The Chinese-controlled crayfishing company that helped Fisheries Minister Dave Kelly donate $40,000 of lobster to a charity Christmas lunch has opposed his plans to nationalise part of the industry.
In a move that highlights Mr Kelly’s increasing isolation on plans to seize 17 per cent of WA’s rock lobster catch, Kailis Bros is understood to have privately expressed its objection to the proposal.
The rejection by Kailis Bros, which is 90 per cent owned by Chinese conglomerate Legend, means Mr Kelly’s plans are facing virtually unanimous opposition from the fisheries sector.
Kailis Bros, which is separate from the Leederville restaurant and fish market of the same name, had been suspected of secretly backing Mr Kelly’s changes in a bid to expand its presence in the industry.
This stemmed from Kailis Bros’ donation of 450kg of lobster to each of the past two Mission Australia Christmas lunches after Mr Kelly gave the firm an exemption to catch the extra quota.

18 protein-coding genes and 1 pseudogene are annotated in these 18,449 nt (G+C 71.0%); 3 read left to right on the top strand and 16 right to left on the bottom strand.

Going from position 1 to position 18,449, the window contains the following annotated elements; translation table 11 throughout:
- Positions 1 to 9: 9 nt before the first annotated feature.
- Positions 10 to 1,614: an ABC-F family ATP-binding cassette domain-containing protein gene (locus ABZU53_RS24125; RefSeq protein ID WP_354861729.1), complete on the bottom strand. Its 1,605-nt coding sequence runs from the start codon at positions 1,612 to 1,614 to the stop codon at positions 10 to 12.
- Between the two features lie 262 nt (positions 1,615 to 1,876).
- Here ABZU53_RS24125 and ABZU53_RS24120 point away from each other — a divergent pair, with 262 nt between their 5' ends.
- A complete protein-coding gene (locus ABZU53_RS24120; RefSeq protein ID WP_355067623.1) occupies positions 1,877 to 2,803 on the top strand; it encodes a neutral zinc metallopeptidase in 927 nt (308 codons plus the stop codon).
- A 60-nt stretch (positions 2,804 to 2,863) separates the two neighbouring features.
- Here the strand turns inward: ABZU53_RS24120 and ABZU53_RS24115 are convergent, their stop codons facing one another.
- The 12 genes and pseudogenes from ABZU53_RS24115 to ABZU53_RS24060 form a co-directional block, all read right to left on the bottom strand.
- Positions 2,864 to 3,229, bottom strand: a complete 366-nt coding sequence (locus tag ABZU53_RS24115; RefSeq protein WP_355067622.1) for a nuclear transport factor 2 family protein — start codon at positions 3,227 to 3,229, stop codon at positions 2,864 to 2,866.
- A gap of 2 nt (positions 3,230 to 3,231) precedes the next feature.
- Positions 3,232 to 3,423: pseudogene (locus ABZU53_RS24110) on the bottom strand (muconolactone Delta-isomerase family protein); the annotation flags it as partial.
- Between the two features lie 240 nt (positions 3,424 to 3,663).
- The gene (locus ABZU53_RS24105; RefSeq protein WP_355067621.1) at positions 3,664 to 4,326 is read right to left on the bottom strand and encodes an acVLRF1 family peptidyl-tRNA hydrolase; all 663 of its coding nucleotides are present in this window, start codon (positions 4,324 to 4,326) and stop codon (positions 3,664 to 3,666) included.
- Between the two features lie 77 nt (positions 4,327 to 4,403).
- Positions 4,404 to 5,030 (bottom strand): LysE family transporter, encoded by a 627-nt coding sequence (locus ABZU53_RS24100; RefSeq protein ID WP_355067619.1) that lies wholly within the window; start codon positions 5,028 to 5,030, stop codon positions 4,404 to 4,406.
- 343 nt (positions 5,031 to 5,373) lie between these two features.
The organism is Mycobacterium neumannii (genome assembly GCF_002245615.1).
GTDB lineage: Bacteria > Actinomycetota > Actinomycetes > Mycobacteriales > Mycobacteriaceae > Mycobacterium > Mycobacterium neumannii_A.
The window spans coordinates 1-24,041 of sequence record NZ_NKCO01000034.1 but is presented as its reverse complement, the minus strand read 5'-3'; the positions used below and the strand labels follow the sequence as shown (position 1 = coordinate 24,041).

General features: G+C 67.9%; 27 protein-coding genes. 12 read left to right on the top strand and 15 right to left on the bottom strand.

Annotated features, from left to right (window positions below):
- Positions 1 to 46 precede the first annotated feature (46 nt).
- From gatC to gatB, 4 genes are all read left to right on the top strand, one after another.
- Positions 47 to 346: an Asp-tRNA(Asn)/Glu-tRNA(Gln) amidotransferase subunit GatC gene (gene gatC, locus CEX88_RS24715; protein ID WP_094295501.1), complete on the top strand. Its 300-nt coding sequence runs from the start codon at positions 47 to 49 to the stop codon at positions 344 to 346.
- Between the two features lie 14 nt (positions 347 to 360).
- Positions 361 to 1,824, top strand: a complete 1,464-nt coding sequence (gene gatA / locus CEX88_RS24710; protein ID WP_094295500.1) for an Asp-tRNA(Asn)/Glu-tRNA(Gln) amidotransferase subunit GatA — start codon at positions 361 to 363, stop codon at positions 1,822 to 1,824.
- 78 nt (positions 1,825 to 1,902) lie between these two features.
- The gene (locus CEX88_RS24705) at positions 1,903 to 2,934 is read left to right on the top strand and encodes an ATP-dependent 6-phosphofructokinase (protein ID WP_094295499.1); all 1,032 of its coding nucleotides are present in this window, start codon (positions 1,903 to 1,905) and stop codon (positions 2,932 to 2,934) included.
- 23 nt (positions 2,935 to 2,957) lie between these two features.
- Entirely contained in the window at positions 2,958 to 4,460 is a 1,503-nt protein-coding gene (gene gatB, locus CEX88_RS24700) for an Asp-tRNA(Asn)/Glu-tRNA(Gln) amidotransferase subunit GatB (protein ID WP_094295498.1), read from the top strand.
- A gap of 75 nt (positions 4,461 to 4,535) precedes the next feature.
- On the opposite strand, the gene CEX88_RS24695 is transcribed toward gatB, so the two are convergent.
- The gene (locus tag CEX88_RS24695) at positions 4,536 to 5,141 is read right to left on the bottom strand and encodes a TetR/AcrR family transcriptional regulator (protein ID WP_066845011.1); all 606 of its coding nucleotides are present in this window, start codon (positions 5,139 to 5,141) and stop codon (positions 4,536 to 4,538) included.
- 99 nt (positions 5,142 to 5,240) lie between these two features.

Legend, best known for owning personal computer maker Lenovo and the Motorola mobile business, bought Kailis Bros in 2016 for an undisclosed sum, giving it control of about 15 per cent of the market.
But there had been rumours the company was eyeing an expansion in the fishery given 98 per cent of commercially caught lobster is exported to China, and was seeking to buy lobster pots that have fallen in value by a quarter since the intervention was announced.
Although the company declined to comment, it is believed Kailis Bros has told the minister it is against the State owning a stake in the industry.
A trader in crayfishing pots said that despite industry theories, Kailis had not snapped up any units since Mr Kelly, pictured, unveiled the policy and had provided no input into the decision.